With respect to INS detainees, DOJ has already disclosed to plaintiffs (1) their place of birth, (2) citizenship status, (3) the immigration charges brought against them, and (4) the date charges were filed. Reynolds Decl. * 7.

b. The Federally Charged Detainees

The second category of detainees consists of individuals held on federal criminal charges. Reynolds Dec. * 27. One individual, Zaccharias Moussaui, has been charged with violations of federal criminal laws in connection with the September 11 attacks. Id. Like the INS detainees, these individuals were originally apprehended by federal, state, or local law enforcement as a result of the federal investigation into the September 11 attacks. Id. While the nature of the charges pending against each of these detainees varies, until these investigations are concluded, none can be eliminated as a potential source of relevant or probative information. Id.

With respect to this category of detainees, defendant has already disclosed to plaintiffs (1) their names, (2) the dates any charges were filed, (3) the date the detainee was released, if released, (4) the nature of the criminal charges filed against them, and (5) their lawyer’s identity.2 Reynolds Dec. * 8.

Material Witnesses

The third category of detainees consists of persons who have been the subject of a material witness warrant issued by a federal court. Reynolds Dec. * 31. Plaintiffs have requested their names, citizenship status, the location of their arrest or detention, the location where they are being held, the dates of their arrest or detention, the date any charges were filed, the date of their release, if released, the nature of the charges against them, and the names of their lawyers. Id. All of this information has been withheld. Id.
First, the United States District Courts before which the material witnesses have appeared have all issued sealing orders prohibiting the government from releasing any information about these proceedings. Reynolds Dec. * 32. Moreover, information pertaining to material witnesses has also been withheld pursuant to Federal Rule of Criminal Procedure 6(e). Id. * 33.



Fed. R. Civ. P. 56 mandates that summary judgment be entered whenever “the pleadings, depositions, answers to interrogatories, and admissions on file, together with the affidavits, if any, show that there is no genuine issue as to any material fact and that the moving party is entitled to judgment as a matter of law.” Fed. R. Civ. P. 56(c); Heller v. Fortis Benefits Ins. Co., 142 F.3d 487, 492 (D.C. Cir. 1998). “[T]he burden on the moving party may be discharged by ‘showing’ — that is, pointing out to the district court — that there is an absence of evidence to support the nonmoving party’s case.” Celotex Corp. v. Catrett, 477 U.S. 317, 325 (1986). The opposing party may not rest upon mere allegations or denials in the pleadings but must set forth specific facts showing that there is a genuine issue for trial. Anderson v. Liberty Lobby, Inc., 477 U.S. at 248-49; Doe v. Gates, 981 F.2d 1316, 1323 (D.C. Cir. 1993).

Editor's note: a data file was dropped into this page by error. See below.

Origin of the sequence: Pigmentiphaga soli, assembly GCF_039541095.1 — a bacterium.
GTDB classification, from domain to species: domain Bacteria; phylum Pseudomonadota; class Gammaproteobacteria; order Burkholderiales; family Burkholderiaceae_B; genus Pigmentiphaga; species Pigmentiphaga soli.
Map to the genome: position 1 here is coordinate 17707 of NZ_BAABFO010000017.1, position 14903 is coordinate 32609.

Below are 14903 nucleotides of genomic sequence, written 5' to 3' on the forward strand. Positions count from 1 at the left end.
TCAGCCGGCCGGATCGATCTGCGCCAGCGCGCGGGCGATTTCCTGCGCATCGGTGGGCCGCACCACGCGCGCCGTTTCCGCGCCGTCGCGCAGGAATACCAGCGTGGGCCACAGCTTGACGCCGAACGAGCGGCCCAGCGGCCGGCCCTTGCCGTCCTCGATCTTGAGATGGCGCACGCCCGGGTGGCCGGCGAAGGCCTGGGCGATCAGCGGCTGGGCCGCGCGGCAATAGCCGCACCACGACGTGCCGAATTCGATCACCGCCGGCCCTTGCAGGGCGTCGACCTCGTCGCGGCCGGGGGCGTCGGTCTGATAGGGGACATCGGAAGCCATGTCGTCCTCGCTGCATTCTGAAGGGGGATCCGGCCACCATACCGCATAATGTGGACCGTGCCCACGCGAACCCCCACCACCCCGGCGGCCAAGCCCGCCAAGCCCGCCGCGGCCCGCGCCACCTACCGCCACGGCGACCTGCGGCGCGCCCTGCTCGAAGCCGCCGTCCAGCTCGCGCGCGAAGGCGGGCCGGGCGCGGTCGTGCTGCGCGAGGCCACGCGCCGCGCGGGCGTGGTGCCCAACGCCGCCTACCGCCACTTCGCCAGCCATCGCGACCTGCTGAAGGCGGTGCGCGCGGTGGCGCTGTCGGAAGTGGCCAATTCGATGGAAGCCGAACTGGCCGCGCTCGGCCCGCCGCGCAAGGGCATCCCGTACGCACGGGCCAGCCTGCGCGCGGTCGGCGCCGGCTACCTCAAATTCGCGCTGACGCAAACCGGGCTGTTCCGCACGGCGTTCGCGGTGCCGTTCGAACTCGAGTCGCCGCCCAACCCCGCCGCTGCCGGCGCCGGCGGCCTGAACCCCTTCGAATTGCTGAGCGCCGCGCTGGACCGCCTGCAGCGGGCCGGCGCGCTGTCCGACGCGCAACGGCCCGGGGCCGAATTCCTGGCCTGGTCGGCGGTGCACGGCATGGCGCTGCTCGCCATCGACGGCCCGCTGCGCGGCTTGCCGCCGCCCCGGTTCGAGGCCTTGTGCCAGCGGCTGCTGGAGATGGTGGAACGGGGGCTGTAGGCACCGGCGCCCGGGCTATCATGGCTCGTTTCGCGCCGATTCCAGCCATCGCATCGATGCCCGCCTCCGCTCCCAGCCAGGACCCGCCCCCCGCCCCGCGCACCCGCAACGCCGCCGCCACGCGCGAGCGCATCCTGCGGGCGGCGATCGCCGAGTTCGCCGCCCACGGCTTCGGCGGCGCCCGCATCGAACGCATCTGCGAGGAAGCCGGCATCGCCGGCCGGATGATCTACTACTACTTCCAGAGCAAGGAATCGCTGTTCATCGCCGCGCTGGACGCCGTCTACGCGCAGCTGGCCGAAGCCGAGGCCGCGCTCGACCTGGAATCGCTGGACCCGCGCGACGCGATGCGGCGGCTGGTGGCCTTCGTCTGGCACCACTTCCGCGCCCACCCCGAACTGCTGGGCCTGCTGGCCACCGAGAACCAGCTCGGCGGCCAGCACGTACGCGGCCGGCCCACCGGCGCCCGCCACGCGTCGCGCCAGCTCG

“By its terms, this standard provides that the mere existence of some alleged factual dispute between the parties will not defeat an otherwise properly supported motion for summary judgment: the requirement is that there is no genuine issue of material fact.” Anderson v. Liberty Lobby, Inc., 477 U.S. 242, 247-248 (1986). Consequently, “[o]nly disputes over the facts that might affect the outcome of the suit under the governing law will properly preclude the entry of summary judgment.” Id. at 248. In this action, summary judgment for defendant should be granted, because there are no genuine issues of material fact, and defendant has, as a matter of law, properly denied plaintiffs’ FOIA requests with respect to the documents it has withheld.3


FOIA exempts from disclosure any records or information “compiled for law enforcement purposes,” whenever
the production of such law enforcement records or information (A) could reasonably be expected to interfere with enforcement proceedings, . . . (C) could reasonably be expected to constitute an unwarranted invasion of personal privacy, . . . or (F) could reasonably be expected to endanger the life or physical safety of any individual . . . .
5 U.S.C. * 552(b)(7)(A), (C), (F).

Here, the information in question meets the threshold requirement that it be “compiled for law enforcement purposes.” 5 U.S.C. * 552(b)(7). Because, as discussed below, each of the three specified interests protected by Exemptions 7(A), (C), and (F) would flow from disclosure of the information at issue here, defendant has properly withheld the information.

A. The Information Was Compiled for Law Enforcement Purposes

As a threshold matter, the information plaintiffs seek was compiled for law enforcement purposes. See Keys v. United States Dep*t of Justice, 830 F.2d 337, 340 (D.C. Cir. 1987) (Agency must demonstrate a rational nexus between its activity and its law enforcement duties). It was gathered pursuant to DOJ*s extensive, broad based, and world-wide investigation into the September 11, 2001 hijackings and terrorist attacks on the World Trade Center and Pentagon, and related terrorist conspiracies and threats. Reynolds Dec. ** 2, 5. That investigation, which is ongoing at this time, involves 4000 FBI agents who, with their international counterparts, are engaged in a worldwide effort to detect, disrupt, and dismantle terrorist organizations. Id. * 2.

The information that plaintiffs seek is contained in DOJ records created as a result of the investigation. Reynolds Dec. * 5. DOJ and its individual components, including INS and FBI, have opened and maintained these records, which pertain to the ongoing immigration proceedings of the detainees and related investigations. Id. * 5.